Living OR Tambo's legacy
“Agreat giant that strode the globe like a colossus” – those were the words one of South Africa's icons – former President Nelson Mandela – used to describe another of the country's greatest sons, Oliver Reginald Tambo.
This year and in October, in particular, South Africa celebrates the centenary of this “great giant”, who was born on 27 October 1917 and was the longest serving President of the ANC, holding that position from 1969 to 1991.
It's an opportune time for us to reflect on the life of one of the founding fathers of our democracy and the many lessons we can learn from him.
Tambo was a freedom fighter, global fighter against racism and sexism, science teacher, choral music lover and communicator par excellence. He was a global colossus who strode the globe so that we can be free, promoting African unity and deepening ties of solidarity between us and the world.
Tambo was selfless, driven by a mission to ensure the liberation of not only South Africa, but other nations as well.
He was also a pioneer, forming the first black law partnership with his great friend, Madiba, in 1951.
In 1960, after the Sharpeville Massacre, the ANC feared increased attacks on their members and
Tambo was asked by the ANC to travel abroad and set up its international mission and mobilise international opinion against the apartheid regime, according to the Oliver and Adelaide Tambo Foundation.
“During his time abroad he was instrumental in the establishment of ANC missions globally, covering 27 countries by 1990. He helped lobby support for the ANC and raised the international reputation of the
ANC to one of great prestige.”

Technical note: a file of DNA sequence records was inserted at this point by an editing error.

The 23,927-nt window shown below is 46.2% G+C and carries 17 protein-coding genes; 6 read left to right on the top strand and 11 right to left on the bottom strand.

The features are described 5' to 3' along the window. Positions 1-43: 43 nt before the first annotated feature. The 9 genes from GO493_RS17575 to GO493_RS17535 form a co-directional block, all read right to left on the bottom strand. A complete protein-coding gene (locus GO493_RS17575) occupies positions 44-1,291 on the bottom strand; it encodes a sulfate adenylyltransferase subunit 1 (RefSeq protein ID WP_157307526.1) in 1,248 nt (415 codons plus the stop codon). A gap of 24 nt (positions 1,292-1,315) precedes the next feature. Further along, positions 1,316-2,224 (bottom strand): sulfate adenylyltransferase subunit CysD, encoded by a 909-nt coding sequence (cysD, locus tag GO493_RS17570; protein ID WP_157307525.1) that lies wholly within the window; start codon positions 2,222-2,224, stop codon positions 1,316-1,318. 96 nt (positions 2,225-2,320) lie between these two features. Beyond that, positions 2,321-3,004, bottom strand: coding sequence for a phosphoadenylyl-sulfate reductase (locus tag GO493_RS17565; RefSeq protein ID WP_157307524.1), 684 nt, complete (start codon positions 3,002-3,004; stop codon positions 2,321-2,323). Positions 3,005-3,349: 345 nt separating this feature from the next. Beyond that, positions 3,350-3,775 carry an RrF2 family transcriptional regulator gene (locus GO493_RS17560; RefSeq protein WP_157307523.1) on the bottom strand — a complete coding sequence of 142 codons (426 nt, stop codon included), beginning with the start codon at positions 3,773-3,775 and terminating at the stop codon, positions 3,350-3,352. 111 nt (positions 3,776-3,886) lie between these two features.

Tambo and his family spent 30 years in exile. When he went into exile he understood that upon his shoulders rested the responsibility of creating a unified front in the fight against apartheid. He spent his life driven by a revolutionary fire and spirit to bring people together to overcome this injustice.
If you speak to the many people he had a profound impact on, or those who had the privilege of learning at his feet, they will tell you that Tambo nurtured and brought the best out of those around him.
His warmth and his wisdom earned him the love and respect of his comrades. He believed in the value of education and the strength of diversity. He understood the strength of women and created opportunities for them to prove their worth.
These are all qualities we should all aspire to as we go about our work in the public service.
Sadly,Tambo never got to see the birth of our democracy, as he suffered a fatal stroke on 24 April 1993. But we are forever indebted to him and his legacy lives on in our Constitution.
A number of events will take place this month to commemorate the legacy and centenary of Tambo. But, as public servants, we should ask ourselves what are we doing as individuals to honour his legacy.
We should embrace Tambo's values daily in the work that we do, as these will help to propel us forward to unite and build the country that he envisioned.“A single, united, democratic and nonracial state, belonging to all who live in it,” as he said in April 1983.
Minister of Communications